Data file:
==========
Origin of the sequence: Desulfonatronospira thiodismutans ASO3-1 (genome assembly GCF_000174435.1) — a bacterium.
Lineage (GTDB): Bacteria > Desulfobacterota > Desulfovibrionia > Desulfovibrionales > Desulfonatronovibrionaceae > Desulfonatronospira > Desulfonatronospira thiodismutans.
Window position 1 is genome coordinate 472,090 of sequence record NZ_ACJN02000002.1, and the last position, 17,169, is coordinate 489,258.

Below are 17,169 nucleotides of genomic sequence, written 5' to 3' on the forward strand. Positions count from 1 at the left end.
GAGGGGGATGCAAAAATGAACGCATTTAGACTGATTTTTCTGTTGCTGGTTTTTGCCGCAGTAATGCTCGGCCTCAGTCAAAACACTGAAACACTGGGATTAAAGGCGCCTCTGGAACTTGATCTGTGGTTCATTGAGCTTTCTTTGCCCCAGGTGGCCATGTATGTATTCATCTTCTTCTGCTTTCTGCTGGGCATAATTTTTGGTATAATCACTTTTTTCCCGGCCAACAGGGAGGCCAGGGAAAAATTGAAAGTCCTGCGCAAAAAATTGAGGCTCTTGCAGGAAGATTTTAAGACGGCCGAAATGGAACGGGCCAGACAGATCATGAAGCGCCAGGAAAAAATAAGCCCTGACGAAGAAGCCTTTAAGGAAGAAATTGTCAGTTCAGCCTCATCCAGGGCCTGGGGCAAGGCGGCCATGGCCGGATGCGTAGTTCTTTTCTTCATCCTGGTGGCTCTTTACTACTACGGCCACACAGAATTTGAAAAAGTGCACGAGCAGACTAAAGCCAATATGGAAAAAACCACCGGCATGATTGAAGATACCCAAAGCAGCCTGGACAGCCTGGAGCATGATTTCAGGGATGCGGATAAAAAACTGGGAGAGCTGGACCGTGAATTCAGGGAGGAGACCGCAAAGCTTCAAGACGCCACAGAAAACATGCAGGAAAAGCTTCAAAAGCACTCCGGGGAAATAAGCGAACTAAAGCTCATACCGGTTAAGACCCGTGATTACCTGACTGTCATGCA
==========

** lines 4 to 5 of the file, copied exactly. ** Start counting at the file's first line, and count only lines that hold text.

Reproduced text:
Below are 17,169 nucleotides of genomic sequence, written 5' to 3' on the forward strand. Positions count from 1 at the left end.
GAGGGGGATGCAAAAATGAACGCATTTAGACTGATTTTTCTGTTGCTGGTTTTTGCCGCAGTAATGCTCGGCCTCAGTCAAAACACTGAAACACTGGGATTAAAGGCGCCTCTGGAACTTGATCTGTGGTTCATTGAGCTTTCTTTGCCCCAGGTGGCCATGTATGTATTCATCTTCTTCTGCTTTCTGCTGGGCATAATTTTTGGTATAATCACTTTTTTCCCGGCCAACAGGGAGGCCAGGGAAAAATTGAAAGTCCTGCGCAAAAAATTGAGGCTCTTGCAGGAAGATTTTAAGACGGCCGAAATGGAACGGGCCAGACAGATCATGAAGCGCCAGGAAAAAATAAGCCCTGACGAAGAAGCCTTTAAGGAAGAAATTGTCAGTTCAGCCTCATCCAGGGCCTGGGGCAAGGCGGCCATGGCCGGATGCGTAGTTCTTTTCTTCATCCTGGTGGCTCTTTACTACTACGGCCACACAGAATTTGAAAAAGTGCACGAGCAGACTAAAGCCAATATGGAAAAAACCACCGGCATGATTGAAGATACCCAAAGCAGCCTGGACAGCCTGGAGCATGATTTCAGGGATGCGGATAAAAAACTGGGAGAGCTGGACCGTGAATTCAGGGAGGAGACCGCAAAGCTTCAAGACGCCACAGAAAACATGCAGGAAAAGCTTCAAAAGCACTCCGGGGAAATAAGCGAACTAAAGCTCATACCGGTTAAGACCCGTGATTACCTGACTGTCATGCA